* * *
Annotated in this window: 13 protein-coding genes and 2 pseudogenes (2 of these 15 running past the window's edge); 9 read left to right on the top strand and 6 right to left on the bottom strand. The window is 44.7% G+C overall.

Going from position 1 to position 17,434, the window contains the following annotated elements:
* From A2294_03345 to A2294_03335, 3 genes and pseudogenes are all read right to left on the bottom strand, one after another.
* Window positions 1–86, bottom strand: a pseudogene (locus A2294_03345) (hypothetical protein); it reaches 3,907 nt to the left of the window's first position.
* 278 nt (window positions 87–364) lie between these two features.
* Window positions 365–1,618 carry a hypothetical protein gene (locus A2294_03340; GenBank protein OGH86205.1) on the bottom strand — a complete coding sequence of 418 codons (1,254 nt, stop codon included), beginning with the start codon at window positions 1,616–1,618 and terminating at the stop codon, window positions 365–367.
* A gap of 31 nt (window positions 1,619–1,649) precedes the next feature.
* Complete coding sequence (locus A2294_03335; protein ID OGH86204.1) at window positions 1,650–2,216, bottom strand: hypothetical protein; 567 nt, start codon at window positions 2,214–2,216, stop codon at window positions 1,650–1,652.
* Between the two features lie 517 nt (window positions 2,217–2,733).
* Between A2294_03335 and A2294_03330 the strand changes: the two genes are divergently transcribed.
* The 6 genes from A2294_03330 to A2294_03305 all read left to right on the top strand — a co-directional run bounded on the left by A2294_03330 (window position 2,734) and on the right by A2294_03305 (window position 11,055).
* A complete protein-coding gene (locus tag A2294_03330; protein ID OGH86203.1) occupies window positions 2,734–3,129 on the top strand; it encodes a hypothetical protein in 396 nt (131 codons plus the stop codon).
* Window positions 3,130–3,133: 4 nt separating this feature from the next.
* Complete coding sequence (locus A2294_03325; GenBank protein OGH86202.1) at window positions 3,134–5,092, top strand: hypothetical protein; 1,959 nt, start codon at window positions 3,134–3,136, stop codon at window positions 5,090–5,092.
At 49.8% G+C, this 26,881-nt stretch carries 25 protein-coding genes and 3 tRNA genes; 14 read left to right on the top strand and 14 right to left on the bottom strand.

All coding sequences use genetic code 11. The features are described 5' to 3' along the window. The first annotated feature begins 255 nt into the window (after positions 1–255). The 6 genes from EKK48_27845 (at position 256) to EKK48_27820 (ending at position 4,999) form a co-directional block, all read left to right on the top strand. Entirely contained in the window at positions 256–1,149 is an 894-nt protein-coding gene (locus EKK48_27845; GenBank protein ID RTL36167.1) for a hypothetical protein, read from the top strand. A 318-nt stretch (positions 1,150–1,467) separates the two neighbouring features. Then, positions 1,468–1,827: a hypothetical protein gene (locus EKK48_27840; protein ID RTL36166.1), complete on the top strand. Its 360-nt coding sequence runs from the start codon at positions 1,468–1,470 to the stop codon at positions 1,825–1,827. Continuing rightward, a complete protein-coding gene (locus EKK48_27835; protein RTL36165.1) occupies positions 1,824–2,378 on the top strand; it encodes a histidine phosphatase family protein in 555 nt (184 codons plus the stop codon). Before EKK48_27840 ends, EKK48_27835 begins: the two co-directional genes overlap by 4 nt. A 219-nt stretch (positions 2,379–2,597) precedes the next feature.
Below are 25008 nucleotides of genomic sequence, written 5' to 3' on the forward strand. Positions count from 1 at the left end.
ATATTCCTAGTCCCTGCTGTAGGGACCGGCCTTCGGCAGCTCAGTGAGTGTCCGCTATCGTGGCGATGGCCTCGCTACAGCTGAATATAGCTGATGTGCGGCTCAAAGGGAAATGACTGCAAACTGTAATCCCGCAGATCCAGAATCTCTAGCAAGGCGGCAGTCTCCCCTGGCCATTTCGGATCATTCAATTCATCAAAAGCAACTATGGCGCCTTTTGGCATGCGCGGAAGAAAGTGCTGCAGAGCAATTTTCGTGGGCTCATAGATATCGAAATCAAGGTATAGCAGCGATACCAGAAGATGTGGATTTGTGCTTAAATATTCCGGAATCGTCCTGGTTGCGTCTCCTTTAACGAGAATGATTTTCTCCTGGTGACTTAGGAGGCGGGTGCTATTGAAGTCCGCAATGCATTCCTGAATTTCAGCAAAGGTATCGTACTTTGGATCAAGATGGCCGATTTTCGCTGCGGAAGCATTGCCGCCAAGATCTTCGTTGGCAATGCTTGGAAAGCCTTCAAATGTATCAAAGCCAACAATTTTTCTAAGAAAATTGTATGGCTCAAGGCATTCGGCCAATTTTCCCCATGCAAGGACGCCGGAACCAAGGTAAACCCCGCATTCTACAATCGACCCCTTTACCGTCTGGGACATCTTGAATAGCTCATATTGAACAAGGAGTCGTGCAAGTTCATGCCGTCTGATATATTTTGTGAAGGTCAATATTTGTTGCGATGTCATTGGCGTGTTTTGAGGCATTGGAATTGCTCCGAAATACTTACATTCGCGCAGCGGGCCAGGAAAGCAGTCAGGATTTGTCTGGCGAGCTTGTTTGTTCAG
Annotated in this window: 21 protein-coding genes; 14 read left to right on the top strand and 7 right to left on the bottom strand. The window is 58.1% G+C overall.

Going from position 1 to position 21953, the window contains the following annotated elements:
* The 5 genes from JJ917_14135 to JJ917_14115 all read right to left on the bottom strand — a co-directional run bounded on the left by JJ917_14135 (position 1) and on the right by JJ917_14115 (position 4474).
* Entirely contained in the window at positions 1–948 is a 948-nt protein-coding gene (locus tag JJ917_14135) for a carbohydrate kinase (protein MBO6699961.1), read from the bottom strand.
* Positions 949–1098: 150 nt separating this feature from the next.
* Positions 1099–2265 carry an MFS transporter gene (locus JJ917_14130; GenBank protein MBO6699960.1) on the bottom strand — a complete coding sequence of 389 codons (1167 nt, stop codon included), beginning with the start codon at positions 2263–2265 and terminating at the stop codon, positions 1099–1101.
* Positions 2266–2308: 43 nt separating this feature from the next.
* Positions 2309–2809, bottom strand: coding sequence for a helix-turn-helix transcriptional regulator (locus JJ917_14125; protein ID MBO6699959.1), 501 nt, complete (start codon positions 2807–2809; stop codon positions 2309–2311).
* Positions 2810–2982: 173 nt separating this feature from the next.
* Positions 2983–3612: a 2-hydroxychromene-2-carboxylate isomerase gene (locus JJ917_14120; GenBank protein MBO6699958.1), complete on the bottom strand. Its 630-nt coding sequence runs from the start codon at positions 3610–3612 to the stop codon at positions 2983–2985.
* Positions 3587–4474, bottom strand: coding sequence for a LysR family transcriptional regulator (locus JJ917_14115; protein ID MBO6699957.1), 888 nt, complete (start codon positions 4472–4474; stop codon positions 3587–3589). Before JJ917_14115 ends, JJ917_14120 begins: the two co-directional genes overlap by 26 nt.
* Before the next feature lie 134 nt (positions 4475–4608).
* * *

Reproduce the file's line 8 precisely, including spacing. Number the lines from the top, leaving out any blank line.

* Complete coding sequence (locus A2294_03335; protein ID OGH86204.1) at window positions 1,650–2,216, bottom strand: hypothetical protein; 567 nt, start codon at window positions 2,214–2,216, stop codon at window positions 1,650–1,652.